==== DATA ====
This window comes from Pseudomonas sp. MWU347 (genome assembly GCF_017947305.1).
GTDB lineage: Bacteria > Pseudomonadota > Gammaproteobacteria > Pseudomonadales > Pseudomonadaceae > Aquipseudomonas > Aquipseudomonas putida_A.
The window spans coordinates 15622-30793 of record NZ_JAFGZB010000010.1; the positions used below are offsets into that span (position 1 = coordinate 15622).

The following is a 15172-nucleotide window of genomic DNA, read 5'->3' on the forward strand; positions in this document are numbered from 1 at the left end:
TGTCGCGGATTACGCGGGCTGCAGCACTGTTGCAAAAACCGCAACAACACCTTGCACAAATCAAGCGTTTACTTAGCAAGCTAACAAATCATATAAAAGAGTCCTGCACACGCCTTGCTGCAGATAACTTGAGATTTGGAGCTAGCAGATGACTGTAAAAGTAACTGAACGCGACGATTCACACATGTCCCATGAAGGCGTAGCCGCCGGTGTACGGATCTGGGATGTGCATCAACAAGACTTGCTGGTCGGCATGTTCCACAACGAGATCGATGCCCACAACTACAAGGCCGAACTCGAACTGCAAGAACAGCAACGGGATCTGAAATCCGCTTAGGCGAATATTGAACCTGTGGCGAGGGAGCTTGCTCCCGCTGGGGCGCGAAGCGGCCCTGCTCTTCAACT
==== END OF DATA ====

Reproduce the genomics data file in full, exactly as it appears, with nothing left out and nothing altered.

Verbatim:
This window comes from Pseudomonas sp. MWU347 (genome assembly GCF_017947305.1).
GTDB lineage: Bacteria > Pseudomonadota > Gammaproteobacteria > Pseudomonadales > Pseudomonadaceae > Aquipseudomonas > Aquipseudomonas putida_A.
The window spans coordinates 15622-30793 of record NZ_JAFGZB010000010.1; the positions used below are offsets into that span (position 1 = coordinate 15622).

The following is a 15172-nucleotide window of genomic DNA, read 5'->3' on the forward strand; positions in this document are numbered from 1 at the left end:
TGTCGCGGATTACGCGGGCTGCAGCACTGTTGCAAAAACCGCAACAACACCTTGCACAAATCAAGCGTTTACTTAGCAAGCTAACAAATCATATAAAAGAGTCCTGCACACGCCTTGCTGCAGATAACTTGAGATTTGGAGCTAGCAGATGACTGTAAAAGTAACTGAACGCGACGATTCACACATGTCCCATGAAGGCGTAGCCGCCGGTGTACGGATCTGGGATGTGCATCAACAAGACTTGCTGGTCGGCATGTTCCACAACGAGATCGATGCCCACAACTACAAGGCCGAACTCGAACTGCAAGAACAGCAACGGGATCTGAAATCCGCTTAGGCGAATATTGAACCTGTGGCGAGGGAGCTTGCTCCCGCTGGGGCGCGAAGCGGCCCTGCTCTTCAACT